From joke to reality, the unimaginable has taken place. A businessman made infamous by a reality TV show has become the leader of the free world.
This term 'leader of the free world' came about when life was simpler, when the lines drawn were hard and opaque like the Iron Curtain, not murky or mired, when the United States of America was the light of hope, freedom and opportunity. The funny thing about the past year though is that these descriptors were turned on their heads by the very man who is now going to take office in January.
He arguably won the election because he flipped the political checkerboard, threw the game, rules and decorum out the window, didn’t care where the pieces landed and who got hurt. Donald the Disruptor. Advertising agencies are going to be using this example for years to come when trying to sell new ideas to clients. Kudos for winning I guess, albeit by electoral college system rather than actual numbers.
Those final results were so so close though, separated by less than 0.2%, less than 250,000 votes from the total of 120 million ballot papers counted. The American people were clearly split down the middle. I don’t know how many spoiled ballots there were but at least 11,000 votes were for Harambe, the gorilla that was shot and killed at Cincinnati Zoo in May. These votes could have perhaps made some difference in the results for states where the percentage fell a stone’s throw on either side of 50-50. Six states had their fates sealed by margins less than 1.5%. These states had 89 electoral college seats up for grabs, enough to swing the situation and to have kept my gag reflex at bay.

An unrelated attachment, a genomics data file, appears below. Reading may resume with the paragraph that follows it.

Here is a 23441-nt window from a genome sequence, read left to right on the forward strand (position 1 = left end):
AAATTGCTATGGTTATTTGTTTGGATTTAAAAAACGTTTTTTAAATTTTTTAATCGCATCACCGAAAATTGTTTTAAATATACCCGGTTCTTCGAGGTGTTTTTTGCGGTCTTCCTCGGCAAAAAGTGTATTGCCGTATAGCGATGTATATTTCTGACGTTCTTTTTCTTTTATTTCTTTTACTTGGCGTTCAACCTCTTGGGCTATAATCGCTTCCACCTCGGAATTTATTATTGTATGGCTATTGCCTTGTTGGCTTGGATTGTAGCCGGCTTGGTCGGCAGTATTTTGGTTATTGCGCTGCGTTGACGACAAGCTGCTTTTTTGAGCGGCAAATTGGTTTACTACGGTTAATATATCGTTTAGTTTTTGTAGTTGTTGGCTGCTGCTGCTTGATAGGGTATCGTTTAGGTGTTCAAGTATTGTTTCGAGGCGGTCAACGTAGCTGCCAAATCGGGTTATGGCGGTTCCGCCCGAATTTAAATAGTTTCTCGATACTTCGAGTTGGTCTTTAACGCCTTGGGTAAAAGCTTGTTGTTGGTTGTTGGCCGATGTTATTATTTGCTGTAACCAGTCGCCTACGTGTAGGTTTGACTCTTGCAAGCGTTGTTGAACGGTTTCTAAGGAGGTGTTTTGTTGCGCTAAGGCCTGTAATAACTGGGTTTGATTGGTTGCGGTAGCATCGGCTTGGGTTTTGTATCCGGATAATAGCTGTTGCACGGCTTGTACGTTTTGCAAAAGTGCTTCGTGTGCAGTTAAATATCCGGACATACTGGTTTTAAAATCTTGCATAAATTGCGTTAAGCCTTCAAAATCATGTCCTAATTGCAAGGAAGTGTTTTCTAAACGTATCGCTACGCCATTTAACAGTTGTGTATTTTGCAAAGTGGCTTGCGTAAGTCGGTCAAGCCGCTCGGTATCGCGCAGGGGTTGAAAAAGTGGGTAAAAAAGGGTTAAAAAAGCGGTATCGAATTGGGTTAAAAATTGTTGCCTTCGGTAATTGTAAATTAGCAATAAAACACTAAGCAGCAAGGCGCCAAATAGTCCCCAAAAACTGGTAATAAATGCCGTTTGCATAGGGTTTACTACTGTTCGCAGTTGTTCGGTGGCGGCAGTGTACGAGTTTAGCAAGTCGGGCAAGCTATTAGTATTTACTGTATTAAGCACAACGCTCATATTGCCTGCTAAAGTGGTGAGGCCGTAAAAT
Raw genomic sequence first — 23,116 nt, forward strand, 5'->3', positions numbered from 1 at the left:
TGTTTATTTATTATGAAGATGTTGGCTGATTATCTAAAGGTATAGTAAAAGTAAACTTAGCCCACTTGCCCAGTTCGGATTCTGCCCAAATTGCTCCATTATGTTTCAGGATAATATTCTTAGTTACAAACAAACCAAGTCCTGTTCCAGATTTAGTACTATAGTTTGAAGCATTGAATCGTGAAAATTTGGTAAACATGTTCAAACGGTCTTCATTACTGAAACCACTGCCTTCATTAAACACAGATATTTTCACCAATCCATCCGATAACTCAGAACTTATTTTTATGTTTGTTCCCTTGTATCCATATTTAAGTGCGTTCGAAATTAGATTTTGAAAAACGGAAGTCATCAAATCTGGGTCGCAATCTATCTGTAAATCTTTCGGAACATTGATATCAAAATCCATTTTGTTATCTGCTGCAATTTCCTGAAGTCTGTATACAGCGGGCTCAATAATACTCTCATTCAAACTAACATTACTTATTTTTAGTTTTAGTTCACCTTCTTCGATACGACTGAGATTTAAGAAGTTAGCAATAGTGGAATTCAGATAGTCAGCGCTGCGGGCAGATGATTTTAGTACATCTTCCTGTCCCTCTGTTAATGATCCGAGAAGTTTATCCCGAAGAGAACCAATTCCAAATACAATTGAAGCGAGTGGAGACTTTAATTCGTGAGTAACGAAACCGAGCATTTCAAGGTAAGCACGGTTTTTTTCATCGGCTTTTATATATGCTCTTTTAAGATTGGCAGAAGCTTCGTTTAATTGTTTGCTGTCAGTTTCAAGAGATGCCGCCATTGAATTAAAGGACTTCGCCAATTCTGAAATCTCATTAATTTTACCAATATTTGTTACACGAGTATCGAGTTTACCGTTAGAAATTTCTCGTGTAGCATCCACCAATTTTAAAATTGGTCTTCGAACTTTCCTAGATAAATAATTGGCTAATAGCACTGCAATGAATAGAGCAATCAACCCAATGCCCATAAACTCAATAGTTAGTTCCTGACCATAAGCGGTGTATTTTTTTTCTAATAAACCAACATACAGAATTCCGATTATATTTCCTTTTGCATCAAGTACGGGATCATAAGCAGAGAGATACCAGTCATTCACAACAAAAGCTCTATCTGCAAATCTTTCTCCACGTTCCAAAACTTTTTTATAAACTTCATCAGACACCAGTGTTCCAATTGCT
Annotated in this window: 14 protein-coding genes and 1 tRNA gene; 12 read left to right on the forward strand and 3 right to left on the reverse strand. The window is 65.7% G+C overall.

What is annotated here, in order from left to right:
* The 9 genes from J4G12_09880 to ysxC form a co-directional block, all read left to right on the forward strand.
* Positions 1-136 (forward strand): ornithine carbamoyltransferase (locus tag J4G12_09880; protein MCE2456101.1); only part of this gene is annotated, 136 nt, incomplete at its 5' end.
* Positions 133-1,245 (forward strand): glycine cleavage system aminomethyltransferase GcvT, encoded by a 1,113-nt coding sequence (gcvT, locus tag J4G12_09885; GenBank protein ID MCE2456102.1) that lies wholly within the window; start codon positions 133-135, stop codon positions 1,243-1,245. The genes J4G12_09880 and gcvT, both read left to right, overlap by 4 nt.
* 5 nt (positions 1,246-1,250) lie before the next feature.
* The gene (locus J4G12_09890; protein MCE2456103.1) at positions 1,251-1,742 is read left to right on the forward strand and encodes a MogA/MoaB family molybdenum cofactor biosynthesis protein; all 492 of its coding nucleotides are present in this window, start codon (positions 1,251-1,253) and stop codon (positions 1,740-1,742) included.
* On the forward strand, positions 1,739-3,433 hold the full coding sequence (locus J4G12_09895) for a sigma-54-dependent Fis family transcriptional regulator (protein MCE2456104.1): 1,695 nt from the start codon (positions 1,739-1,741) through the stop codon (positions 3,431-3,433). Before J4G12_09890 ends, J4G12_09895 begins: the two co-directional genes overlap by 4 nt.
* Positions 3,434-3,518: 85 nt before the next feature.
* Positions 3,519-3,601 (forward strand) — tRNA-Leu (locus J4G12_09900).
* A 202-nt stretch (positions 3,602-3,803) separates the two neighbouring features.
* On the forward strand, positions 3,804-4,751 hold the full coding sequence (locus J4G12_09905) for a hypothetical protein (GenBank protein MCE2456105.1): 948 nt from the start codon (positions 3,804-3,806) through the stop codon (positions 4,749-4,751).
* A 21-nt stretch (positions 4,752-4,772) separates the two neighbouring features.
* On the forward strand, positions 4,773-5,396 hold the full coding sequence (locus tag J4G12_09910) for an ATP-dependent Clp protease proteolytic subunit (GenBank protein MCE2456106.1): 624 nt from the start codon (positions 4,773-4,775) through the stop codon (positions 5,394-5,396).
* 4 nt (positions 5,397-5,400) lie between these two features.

Just 20 states gave Trump a clearer mandate, based on a 10% or more margin. That’s only 20 out of 51. In my opinion, if someone’s going to be voted in for a job so important, with an electorate so diverse and multi-intentioned, first-past-the-post judgements can’t apply. It’s got to be at least be 60% of the people who give him or her the thumbs up, else there’s going to be enough discontent mice with emotional sour grapes among the losers that could spark off protests and fights.
Trump did turn things into a unstable powder keg after all. He used his fame well, to sell himself as the saviour businessman who’d solve the country’s woes. It became easy to fan the flames of anger to those who felt they had been left behind, who now think someone is listening and can relate to their troubles and seemingly solve their problems. What’s scary though was that Trump picked on people to blame for lost jobs and low economic growth. With hurtful and unkind words, he blamed foreigners and immigrants, and countries to where these jobs went. Those who paid attention him had nothing to lose because they had lost so much already. It's easy for a media-savvy braggadocious character to fill that void with ideas, scary, dangerous ones even. People with nothing to lose often do stupid things. We’ve seen so many videos of racially insensitive behaviour that’s come to the fore of late. The perpetrators likely believe that it’s ok now since Trump is behind them, egging them on to manifest their hate as verbal and physical violence. Now that he is president, I expect more of such trouble.